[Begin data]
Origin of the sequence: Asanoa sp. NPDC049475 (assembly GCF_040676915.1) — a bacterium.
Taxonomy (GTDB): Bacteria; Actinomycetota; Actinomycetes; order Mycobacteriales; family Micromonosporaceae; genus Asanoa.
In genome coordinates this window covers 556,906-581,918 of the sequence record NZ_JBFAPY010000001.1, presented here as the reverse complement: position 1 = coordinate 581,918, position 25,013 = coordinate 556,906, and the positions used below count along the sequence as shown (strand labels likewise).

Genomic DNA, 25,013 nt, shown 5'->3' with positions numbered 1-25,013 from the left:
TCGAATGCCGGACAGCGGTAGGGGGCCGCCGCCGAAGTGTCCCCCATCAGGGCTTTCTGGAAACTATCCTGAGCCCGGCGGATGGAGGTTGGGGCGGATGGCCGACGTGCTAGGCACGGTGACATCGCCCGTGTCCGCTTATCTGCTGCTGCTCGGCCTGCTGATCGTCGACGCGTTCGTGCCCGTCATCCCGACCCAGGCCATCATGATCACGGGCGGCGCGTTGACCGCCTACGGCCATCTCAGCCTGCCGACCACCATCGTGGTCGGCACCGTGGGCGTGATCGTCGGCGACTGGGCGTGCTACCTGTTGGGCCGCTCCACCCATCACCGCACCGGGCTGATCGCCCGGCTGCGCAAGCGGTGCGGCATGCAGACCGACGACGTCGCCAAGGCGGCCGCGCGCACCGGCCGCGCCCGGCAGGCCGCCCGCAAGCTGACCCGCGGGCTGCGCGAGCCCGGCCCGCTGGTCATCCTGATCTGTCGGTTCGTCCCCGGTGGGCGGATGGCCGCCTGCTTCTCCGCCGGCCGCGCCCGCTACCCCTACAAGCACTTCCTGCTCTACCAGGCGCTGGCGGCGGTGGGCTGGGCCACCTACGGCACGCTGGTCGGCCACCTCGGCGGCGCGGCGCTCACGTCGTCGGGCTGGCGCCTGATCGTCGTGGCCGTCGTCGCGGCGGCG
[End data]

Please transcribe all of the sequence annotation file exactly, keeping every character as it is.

Origin of the sequence: Asanoa sp. NPDC049475 (assembly GCF_040676915.1) — a bacterium.
Taxonomy (GTDB): Bacteria; Actinomycetota; Actinomycetes; order Mycobacteriales; family Micromonosporaceae; genus Asanoa.
In genome coordinates this window covers 556,906-581,918 of the sequence record NZ_JBFAPY010000001.1, presented here as the reverse complement: position 1 = coordinate 581,918, position 25,013 = coordinate 556,906, and the positions used below count along the sequence as shown (strand labels likewise).

Genomic DNA, 25,013 nt, shown 5'->3' with positions numbered 1-25,013 from the left:
TCGAATGCCGGACAGCGGTAGGGGGCCGCCGCCGAAGTGTCCCCCATCAGGGCTTTCTGGAAACTATCCTGAGCCCGGCGGATGGAGGTTGGGGCGGATGGCCGACGTGCTAGGCACGGTGACATCGCCCGTGTCCGCTTATCTGCTGCTGCTCGGCCTGCTGATCGTCGACGCGTTCGTGCCCGTCATCCCGACCCAGGCCATCATGATCACGGGCGGCGCGTTGACCGCCTACGGCCATCTCAGCCTGCCGACCACCATCGTGGTCGGCACCGTGGGCGTGATCGTCGGCGACTGGGCGTGCTACCTGTTGGGCCGCTCCACCCATCACCGCACCGGGCTGATCGCCCGGCTGCGCAAGCGGTGCGGCATGCAGACCGACGACGTCGCCAAGGCGGCCGCGCGCACCGGCCGCGCCCGGCAGGCCGCCCGCAAGCTGACCCGCGGGCTGCGCGAGCCCGGCCCGCTGGTCATCCTGATCTGTCGGTTCGTCCCCGGTGGGCGGATGGCCGCCTGCTTCTCCGCCGGCCGCGCCCGCTACCCCTACAAGCACTTCCTGCTCTACCAGGCGCTGGCGGCGGTGGGCTGGGCCACCTACGGCACGCTGGTCGGCCACCTCGGCGGCGCGGCGCTCACGTCGTCGGGCTGGCGCCTGATCGTCGTGGCCGTCGTCGCGGCGGCG